Total fr. 455,395 437,503 438,855 485,137 491,826 497,363 From this account, it appears that the year which immediately followed the heaviest calamity that ever befel a nation, the Russian retreat, witnessed but little diminution in the quantity of public amusement and gaiety in France, the immense influx of strangers in the years 1814 and 1815, made up, we presume, for the absence


of the French; but the superiority of the last year over all the for- .
mer, can only be attributed to the return of the nation to their na-
tural and peaceful enjoyments: and we are glad to observe that in
those species of amusements which more especially belong to the
people themselves, such as the Bals, Soirées Amusantes and Petits
Spectacles, there is a considerable increase beyond any former
In 1807, no less than twenty-three theatres existed in Paris,
The Opéra,

Théâtre Français,

La Cité,

Le Théâtre Mareux,

Le Théâtre des Muses,

Le Marais,

Les Jeunes Elèves,

Les Jeunes Artistes,
Porte St. Martin,

Les Troubadours,

Les Jeunes Comédiens,

Le Cirque Olympique,
La Gaieté,

Théâtre Sans Prétentions,
Les Variétés,
An imperial decree, however, of August 1807, reduced this list to
the following:




La Gaieté, to which were afterwards added, the theatre of the Porte St. Martin and Franconi's Cirque Olympique, and latterly, by the king, the Italian theatre called Favart; so that there are, at present, eleven theatres in Paris, which, with the exception of the Opéra, Odéon* and Favart, are open every night, and more particularly, that is, with greater affluence of company, on Sundays: besides which, there are, we learn from this work, sixty-three shows, spectacles, panoramas or exhibitions. These are of all kinds and at all prices. M. Bauthin, of the Palais-Royal, does not attempt to deceive you by pompous pretensions—he simply offers, in two words, to gratify two tastes at once, and advertises caffé et sauvage. M. Roussel, of the Rue des Boucheries, equally laconic but less precise, invites you generally to see Phenomena; and while several others offer to show a crocodile, or the Simplon, or a vaisseau ambulant, M. Prevost, on the Boulevard du Temple, saves you an infinity of trouble by opening, at one view, the panorama of the whole universe. This, to our surprize, is the only panorama mentioned by our author, as now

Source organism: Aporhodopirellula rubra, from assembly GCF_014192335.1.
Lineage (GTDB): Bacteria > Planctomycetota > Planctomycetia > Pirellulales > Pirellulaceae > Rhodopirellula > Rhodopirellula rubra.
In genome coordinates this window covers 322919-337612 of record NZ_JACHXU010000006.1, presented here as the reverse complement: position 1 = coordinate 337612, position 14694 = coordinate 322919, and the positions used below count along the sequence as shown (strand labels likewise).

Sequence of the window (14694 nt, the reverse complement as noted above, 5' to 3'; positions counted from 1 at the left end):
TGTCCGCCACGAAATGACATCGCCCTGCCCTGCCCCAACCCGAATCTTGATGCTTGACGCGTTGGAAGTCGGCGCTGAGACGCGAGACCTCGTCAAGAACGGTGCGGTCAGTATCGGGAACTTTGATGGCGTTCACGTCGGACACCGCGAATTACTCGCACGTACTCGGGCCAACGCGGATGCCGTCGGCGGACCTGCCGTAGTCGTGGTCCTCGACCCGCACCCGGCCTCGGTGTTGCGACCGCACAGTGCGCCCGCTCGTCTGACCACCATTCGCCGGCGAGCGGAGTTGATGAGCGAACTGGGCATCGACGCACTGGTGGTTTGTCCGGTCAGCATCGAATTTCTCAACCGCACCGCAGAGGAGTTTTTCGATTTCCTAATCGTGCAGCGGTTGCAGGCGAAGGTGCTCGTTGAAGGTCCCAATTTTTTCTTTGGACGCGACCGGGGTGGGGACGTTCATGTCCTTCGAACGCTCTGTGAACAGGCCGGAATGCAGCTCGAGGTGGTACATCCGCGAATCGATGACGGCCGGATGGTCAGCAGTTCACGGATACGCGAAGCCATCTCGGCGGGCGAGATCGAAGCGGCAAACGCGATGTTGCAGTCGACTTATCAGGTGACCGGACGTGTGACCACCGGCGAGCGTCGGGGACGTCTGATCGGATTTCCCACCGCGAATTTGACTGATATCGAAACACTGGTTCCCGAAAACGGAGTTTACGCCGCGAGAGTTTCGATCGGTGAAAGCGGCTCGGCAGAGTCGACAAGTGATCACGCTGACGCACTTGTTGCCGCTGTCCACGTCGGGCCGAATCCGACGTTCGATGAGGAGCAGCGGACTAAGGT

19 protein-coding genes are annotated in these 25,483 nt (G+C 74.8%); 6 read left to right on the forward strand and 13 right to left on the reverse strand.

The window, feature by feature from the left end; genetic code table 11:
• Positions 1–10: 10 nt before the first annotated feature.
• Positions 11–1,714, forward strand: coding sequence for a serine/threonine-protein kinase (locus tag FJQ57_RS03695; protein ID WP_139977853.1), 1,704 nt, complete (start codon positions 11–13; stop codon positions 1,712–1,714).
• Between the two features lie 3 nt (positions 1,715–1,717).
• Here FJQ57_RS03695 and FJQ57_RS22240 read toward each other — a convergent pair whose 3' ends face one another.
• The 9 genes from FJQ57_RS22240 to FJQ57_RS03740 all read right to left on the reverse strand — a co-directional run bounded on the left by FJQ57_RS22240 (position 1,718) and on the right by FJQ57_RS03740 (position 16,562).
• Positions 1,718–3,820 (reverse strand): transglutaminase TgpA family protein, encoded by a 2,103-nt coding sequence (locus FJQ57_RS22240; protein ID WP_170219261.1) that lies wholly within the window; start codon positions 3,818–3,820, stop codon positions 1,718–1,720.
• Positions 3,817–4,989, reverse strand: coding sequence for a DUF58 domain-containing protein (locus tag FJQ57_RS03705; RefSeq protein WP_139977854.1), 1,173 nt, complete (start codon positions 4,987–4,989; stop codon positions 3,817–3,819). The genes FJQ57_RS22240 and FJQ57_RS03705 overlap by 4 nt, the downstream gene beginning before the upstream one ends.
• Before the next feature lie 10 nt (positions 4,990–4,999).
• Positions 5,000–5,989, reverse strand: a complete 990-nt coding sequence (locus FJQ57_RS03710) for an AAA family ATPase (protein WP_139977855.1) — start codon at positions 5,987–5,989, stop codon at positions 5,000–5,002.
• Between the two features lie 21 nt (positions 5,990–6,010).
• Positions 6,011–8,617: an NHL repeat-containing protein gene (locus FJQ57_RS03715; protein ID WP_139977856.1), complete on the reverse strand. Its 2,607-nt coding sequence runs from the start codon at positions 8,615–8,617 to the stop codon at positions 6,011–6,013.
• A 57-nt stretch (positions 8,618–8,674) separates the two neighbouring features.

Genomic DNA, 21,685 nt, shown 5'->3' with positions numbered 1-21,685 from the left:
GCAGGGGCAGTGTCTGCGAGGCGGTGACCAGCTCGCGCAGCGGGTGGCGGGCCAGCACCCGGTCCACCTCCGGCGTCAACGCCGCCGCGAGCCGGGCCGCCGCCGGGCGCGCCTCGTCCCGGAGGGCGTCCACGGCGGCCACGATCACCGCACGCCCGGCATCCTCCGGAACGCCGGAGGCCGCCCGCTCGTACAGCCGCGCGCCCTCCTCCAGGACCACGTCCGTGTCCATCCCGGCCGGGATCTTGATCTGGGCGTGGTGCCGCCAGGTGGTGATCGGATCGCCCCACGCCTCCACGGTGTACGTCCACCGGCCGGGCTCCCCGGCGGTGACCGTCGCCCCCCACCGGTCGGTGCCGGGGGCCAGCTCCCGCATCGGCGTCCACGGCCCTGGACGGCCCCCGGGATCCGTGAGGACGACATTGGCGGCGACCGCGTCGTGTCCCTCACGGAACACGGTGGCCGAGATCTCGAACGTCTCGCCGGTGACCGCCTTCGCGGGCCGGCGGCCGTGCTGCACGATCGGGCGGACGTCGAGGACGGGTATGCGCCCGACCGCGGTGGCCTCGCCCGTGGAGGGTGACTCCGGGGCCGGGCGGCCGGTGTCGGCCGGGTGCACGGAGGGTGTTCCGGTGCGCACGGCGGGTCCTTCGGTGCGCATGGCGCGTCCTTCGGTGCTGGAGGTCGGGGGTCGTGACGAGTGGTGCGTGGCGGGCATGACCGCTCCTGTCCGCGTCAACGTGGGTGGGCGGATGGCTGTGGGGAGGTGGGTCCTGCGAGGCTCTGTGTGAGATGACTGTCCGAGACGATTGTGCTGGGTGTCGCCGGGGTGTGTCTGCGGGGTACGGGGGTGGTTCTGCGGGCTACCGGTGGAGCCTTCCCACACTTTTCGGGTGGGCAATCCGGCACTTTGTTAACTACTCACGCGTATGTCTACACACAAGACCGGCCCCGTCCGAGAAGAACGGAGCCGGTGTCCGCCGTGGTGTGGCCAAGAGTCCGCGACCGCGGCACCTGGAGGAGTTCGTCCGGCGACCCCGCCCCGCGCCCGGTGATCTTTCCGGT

* We believe that latterly the Odéon plays every night.

2 2